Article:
Pat Southwood on sun 28 nov 04
Thanks for the posts, - what a shame, I rather liked the alliteration of =
Lee love, Mike Martino and Norfolk Nuka. =20
Nice to know it has a name anyway.=20
When we went to the Hamada museum I took lots of photos of the thatched =
roofs, for this project.
It looks like they re thatch over the old stuff ?
In Norfolk ( U.K.) they strip the roofs and start again from scratch. I =
have photos, if you are interested I will forward them.
I have spent 10 hrs. so far up a roof in the freezing cold , observing =
and talking. They felt so sorryfor me last week they insisted I came to =
the pub with them at lunchtime and had a brandy, because i was blue!
The sustainability part of the project is that I am raiding their =
burning area for ash.
I have a barn- roof load coming next week.
The Norfolk reed industry is in danger, due to lack of foresight. The =
thatchers are having to import reed.
my husband tells me their is an M.A. project in this.=20
I next get to see my tests on Tuesday so i will take photos and attempt =
to post them.
I am using white St. Thomas stoneware.
The most excited I have been, ceramically speaking, for 5 years.
Lee Love on mon 29 nov 04
Pat Southwood wrote:
>Thanks for the posts, - what a shame, I rather liked the alliteration of Lee love, Mike Martino and Norfolk Nuka.
Here is Hamada's Hagi recipe that I use sometimes. The white is not as
strong as a Nuka white (it is similar to what Mike posted):
3 Dobai (mixed wood ash)
3 Choseki (Feldspar)
4 Waribai (rice straw ash)
>Nice to know it has a name anyway.
>When we went to the Hamada museum I took lots of photos of the thatched roofs, for this project.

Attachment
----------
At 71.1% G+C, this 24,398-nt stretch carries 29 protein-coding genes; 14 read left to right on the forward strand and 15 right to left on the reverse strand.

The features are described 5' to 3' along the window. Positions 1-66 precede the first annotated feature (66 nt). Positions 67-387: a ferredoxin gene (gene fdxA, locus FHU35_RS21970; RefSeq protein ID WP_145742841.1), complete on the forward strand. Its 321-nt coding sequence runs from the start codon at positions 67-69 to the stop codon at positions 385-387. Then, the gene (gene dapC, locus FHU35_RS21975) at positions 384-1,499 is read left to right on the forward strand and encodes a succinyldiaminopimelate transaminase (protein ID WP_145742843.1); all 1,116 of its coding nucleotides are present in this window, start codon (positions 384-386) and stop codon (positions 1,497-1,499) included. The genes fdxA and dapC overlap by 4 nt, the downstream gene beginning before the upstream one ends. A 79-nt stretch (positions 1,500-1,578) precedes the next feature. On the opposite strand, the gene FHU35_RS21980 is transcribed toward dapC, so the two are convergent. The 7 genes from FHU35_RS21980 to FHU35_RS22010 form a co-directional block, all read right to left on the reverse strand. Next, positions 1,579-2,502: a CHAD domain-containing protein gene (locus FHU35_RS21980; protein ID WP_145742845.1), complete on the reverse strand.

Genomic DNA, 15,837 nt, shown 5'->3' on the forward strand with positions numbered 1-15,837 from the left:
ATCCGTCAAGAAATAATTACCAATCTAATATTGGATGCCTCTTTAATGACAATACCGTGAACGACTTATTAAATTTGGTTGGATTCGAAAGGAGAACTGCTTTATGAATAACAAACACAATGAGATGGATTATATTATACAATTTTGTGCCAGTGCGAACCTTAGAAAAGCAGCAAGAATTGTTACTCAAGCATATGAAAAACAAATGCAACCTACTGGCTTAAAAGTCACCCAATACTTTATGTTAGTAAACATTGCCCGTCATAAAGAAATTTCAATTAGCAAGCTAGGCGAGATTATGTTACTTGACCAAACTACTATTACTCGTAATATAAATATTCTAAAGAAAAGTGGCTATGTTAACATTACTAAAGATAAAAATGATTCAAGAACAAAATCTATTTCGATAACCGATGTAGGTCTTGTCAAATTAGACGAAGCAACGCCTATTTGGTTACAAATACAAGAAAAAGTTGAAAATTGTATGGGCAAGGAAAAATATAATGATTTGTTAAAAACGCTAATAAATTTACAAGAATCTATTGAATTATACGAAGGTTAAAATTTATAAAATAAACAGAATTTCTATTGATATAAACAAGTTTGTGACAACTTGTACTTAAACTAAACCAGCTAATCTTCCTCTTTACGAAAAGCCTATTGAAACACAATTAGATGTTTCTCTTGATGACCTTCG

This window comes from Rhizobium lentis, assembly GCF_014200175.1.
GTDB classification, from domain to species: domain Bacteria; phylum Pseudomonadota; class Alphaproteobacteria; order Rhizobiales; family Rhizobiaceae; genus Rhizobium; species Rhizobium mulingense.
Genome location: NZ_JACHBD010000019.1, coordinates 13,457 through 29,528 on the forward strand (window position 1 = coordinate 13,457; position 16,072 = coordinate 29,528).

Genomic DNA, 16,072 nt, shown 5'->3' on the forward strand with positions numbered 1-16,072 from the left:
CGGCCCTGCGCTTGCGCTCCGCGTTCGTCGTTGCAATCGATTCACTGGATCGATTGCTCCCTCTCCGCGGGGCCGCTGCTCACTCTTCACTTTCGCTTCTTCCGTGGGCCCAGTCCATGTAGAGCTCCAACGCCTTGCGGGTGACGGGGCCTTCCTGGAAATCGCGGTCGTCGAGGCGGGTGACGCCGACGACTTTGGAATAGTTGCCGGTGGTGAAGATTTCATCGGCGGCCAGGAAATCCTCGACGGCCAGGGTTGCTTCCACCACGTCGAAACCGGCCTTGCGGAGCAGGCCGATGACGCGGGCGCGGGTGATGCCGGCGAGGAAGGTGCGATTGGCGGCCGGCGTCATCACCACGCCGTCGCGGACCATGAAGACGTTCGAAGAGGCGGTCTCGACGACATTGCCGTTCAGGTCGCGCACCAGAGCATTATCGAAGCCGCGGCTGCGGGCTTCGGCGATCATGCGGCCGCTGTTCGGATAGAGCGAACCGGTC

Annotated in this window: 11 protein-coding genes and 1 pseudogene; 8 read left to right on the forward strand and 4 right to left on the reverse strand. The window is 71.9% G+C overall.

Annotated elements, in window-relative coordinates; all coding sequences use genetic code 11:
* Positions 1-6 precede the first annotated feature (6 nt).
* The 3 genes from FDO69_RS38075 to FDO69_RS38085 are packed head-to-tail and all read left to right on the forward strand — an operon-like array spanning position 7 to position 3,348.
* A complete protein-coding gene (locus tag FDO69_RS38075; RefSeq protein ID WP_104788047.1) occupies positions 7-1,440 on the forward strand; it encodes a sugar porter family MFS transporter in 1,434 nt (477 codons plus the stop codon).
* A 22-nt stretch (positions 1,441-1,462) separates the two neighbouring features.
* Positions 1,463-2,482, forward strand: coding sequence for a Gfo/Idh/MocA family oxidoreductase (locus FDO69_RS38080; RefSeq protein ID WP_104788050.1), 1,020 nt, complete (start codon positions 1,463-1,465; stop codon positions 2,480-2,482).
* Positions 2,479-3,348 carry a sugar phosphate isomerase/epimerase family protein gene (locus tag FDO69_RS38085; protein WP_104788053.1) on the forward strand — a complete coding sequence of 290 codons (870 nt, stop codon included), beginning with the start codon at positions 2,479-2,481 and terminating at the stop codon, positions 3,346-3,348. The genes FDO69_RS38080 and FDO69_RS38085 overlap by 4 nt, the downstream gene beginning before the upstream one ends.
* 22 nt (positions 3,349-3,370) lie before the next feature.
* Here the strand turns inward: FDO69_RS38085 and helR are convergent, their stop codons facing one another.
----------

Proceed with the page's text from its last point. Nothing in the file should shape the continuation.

>It looks like they re thatch over the old stuff ?
I don't know. I have watched thatching done
(once when the Hamada gatehouse was being rethatched) and it looked like
they were using all new thatch. I know the layers look different but
I am not sure why.
>In Norfolk ( U.K.) they strip the roofs and start again from scratch. I have photos, if you are interested I will forward them.
I would be interested in seeing them. If you go here:
Click on next, four photos total. You can see what
thatching grass here looks like (it is not the same as rice straw.)
Seems softer but is longer. I suppose the length is helpful in the
>The Norfolk reed industry is in danger, due to lack of foresight. The thatchers are having to import reed.
There is plenty of thatching grass here. You often see
it on the banks between the different levels of rice paddys. Hamada
used to rent the field behind his pottery just for the grass to thatch
his buildings. Now Shimaoka rents it, but because he replaced the old
thatched workshop the Winter I arrived (the main beam was cracked) with
a brand new two story traditionally built structure with a tiled roof,
he doesn't need the thatching grass any longer. It gets cut the end
of summer and is burnt in great piles. The traditional carpenters are
hired to do this.
What is in danger are the people who know how to make
thatched roofs. Mostly, what I have seen, is very old men doing the
work. Many crafts are endangered in the same way here. I fear before
long, everything, everywhere, is going to be the same.
in Mashiko, Japan http://mashiko.org
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